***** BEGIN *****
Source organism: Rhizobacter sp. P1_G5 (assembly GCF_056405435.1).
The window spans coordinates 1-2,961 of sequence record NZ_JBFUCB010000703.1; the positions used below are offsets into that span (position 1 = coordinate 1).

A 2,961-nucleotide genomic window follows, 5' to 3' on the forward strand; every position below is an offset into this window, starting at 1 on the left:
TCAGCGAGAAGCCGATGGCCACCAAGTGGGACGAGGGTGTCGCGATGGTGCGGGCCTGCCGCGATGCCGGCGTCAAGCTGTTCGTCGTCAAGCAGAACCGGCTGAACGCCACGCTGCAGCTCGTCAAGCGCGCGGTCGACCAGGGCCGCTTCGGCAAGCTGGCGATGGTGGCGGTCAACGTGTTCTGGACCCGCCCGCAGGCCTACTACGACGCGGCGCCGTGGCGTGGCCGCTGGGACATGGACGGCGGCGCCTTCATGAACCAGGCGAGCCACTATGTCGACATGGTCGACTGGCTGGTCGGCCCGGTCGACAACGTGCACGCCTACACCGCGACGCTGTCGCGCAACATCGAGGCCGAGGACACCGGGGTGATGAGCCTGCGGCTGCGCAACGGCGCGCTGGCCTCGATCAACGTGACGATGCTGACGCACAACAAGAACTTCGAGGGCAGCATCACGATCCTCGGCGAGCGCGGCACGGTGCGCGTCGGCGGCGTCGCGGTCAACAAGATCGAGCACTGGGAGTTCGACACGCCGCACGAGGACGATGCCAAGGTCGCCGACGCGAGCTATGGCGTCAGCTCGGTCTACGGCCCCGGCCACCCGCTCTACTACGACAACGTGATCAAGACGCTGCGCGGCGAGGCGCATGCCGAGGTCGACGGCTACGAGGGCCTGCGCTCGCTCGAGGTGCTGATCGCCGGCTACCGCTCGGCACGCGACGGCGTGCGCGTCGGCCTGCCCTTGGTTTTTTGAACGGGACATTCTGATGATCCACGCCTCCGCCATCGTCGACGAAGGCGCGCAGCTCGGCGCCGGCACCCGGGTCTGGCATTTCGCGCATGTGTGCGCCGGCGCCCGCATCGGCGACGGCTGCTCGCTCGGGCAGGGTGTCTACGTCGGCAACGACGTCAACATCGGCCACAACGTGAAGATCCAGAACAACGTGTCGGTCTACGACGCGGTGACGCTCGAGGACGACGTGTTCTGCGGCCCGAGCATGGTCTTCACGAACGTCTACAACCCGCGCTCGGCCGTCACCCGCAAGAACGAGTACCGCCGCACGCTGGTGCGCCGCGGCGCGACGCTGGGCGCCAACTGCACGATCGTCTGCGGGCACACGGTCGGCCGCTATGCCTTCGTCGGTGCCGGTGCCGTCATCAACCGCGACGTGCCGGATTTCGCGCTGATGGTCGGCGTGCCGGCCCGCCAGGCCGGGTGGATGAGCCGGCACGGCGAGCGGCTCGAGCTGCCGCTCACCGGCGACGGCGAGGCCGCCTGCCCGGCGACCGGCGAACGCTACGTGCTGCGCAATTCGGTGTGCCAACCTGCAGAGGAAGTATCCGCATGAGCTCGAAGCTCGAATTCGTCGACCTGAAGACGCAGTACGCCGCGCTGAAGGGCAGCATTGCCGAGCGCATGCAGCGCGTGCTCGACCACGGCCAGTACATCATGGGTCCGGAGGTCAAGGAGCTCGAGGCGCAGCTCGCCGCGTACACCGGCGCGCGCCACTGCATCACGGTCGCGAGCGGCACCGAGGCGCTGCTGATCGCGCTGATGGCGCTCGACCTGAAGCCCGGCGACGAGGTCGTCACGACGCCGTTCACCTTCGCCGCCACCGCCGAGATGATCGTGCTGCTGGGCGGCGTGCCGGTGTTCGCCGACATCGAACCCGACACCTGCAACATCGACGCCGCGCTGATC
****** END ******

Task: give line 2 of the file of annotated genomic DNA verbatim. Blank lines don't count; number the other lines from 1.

The window spans coordinates 1-2,961 of sequence record NZ_JBFUCB010000703.1; the positions used below are offsets into that span (position 1 = coordinate 1).